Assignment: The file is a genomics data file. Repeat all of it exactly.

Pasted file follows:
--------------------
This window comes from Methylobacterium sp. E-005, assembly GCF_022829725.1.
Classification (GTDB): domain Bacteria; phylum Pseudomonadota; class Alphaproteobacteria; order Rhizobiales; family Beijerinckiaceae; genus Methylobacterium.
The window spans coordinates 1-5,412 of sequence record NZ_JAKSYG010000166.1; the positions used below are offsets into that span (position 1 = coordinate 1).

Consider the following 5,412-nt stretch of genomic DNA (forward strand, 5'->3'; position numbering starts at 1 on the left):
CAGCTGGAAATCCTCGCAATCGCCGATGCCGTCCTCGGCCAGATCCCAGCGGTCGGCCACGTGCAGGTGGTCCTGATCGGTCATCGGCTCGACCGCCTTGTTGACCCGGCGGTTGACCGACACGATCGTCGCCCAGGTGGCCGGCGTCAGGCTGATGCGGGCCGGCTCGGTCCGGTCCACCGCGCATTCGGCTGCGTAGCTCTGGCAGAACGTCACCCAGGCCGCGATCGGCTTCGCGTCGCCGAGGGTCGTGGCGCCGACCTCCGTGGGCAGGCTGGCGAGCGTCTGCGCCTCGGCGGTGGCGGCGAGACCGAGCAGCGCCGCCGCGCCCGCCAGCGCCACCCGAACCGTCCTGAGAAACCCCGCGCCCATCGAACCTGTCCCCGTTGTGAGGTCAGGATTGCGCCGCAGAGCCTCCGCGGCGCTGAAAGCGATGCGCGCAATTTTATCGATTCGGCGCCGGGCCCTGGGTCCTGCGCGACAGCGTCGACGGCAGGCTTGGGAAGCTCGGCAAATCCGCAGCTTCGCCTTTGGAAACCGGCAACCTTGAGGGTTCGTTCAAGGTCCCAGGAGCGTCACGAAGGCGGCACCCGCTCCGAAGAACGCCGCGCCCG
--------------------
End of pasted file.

This window comes from Methylobacterium sp. E-005, assembly GCF_022829725.1.
Classification (GTDB): domain Bacteria; phylum Pseudomonadota; class Alphaproteobacteria; order Rhizobiales; family Beijerinckiaceae; genus Methylobacterium.
The window spans coordinates 1-5,412 of sequence record NZ_JAKSYG010000166.1; the positions used below are offsets into that span (position 1 = coordinate 1).

Consider the following 5,412-nt stretch of genomic DNA (forward strand, 5'->3'; position numbering starts at 1 on the left):
CAGCTGGAAATCCTCGCAATCGCCGATGCCGTCCTCGGCCAGATCCCAGCGGTCGGCCACGTGCAGGTGGTCCTGATCGGTCATCGGCTCGACCGCCTTGTTGACCCGGCGGTTGACCGACACGATCGTCGCCCAGGTGGCCGGCGTCAGGCTGATGCGGGCCGGCTCGGTCCGGTCCACCGCGCATTCGGCTGCGTAGCTCTGGCAGAACGTCACCCAGGCCGCGATCGGCTTCGCGTCGCCGAGGGTCGTGGCGCCGACCTCCGTGGGCAGGCTGGCGAGCGTCTGCGCCTCGGCGGTGGCGGCGAGACCGAGCAGCGCCGCCGCGCCCGCCAGCGCCACCCGAACCGTCCTGAGAAACCCCGCGCCCATCGAACCTGTCCCCGTTGTGAGGTCAGGATTGCGCCGCAGAGCCTCCGCGGCGCTGAAAGCGATGCGCGCAATTTTATCGATTCGGCGCCGGGCCCTGGGTCCTGCGCGACAGCGTCGACGGCAGGCTTGGGAAGCTCGGCAAATCCGCAGCTTCGCCTTTGGAAACCGGCAACCTTGAGGGTTCGTTCAAGGTCCCAGGAGCGTCACGAAGGCGGCACCCGCTCCGAAGAACGCCGCGCCCG